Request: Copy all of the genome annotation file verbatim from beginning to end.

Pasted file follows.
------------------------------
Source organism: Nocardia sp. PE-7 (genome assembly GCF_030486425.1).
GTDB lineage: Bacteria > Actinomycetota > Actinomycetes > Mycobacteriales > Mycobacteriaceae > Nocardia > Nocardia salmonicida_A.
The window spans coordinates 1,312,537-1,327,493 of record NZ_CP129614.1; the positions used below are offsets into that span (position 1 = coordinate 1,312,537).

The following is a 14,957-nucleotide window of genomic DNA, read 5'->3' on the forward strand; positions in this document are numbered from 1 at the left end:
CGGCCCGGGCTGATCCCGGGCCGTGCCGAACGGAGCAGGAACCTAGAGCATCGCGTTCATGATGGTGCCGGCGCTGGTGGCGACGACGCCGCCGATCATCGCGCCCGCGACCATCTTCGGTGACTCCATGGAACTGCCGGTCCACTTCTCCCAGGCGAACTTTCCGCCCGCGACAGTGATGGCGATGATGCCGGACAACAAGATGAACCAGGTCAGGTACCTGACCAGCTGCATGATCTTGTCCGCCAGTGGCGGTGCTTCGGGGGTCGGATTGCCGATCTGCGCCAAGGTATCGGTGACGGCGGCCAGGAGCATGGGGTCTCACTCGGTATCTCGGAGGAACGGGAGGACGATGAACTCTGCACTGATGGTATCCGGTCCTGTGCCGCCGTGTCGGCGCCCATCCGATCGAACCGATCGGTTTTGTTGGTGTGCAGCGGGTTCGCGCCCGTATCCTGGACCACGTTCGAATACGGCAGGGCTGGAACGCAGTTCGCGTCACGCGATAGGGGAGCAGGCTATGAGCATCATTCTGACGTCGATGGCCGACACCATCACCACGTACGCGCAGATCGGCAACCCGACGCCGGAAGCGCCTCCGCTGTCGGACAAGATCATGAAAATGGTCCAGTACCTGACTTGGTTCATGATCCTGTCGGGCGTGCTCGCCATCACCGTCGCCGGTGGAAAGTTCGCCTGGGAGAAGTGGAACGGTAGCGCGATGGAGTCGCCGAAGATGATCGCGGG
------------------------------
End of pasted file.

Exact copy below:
Source organism: Nocardia sp. PE-7 (genome assembly GCF_030486425.1).
GTDB lineage: Bacteria > Actinomycetota > Actinomycetes > Mycobacteriales > Mycobacteriaceae > Nocardia > Nocardia salmonicida_A.
The window spans coordinates 1,312,537-1,327,493 of record NZ_CP129614.1; the positions used below are offsets into that span (position 1 = coordinate 1,312,537).

The following is a 14,957-nucleotide window of genomic DNA, read 5'->3' on the forward strand; positions in this document are numbered from 1 at the left end:
CGGCCCGGGCTGATCCCGGGCCGTGCCGAACGGAGCAGGAACCTAGAGCATCGCGTTCATGATGGTGCCGGCGCTGGTGGCGACGACGCCGCCGATCATCGCGCCCGCGACCATCTTCGGTGACTCCATGGAACTGCCGGTCCACTTCTCCCAGGCGAACTTTCCGCCCGCGACAGTGATGGCGATGATGCCGGACAACAAGATGAACCAGGTCAGGTACCTGACCAGCTGCATGATCTTGTCCGCCAGTGGCGGTGCTTCGGGGGTCGGATTGCCGATCTGCGCCAAGGTATCGGTGACGGCGGCCAGGAGCATGGGGTCTCACTCGGTATCTCGGAGGAACGGGAGGACGATGAACTCTGCACTGATGGTATCCGGTCCTGTGCCGCCGTGTCGGCGCCCATCCGATCGAACCGATCGGTTTTGTTGGTGTGCAGCGGGTTCGCGCCCGTATCCTGGACCACGTTCGAATACGGCAGGGCTGGAACGCAGTTCGCGTCACGCGATAGGGGAGCAGGCTATGAGCATCATTCTGACGTCGATGGCCGACACCATCACCACGTACGCGCAGATCGGCAACCCGACGCCGGAAGCGCCTCCGCTGTCGGACAAGATCATGAAAATGGTCCAGTACCTGACTTGGTTCATGATCCTGTCGGGCGTGCTCGCCATCACCGTCGCCGGTGGAAAGTTCGCCTGGGAGAAGTGGAACGGTAGCGCGATGGAGTCGCCGAAGATGATCGCGGG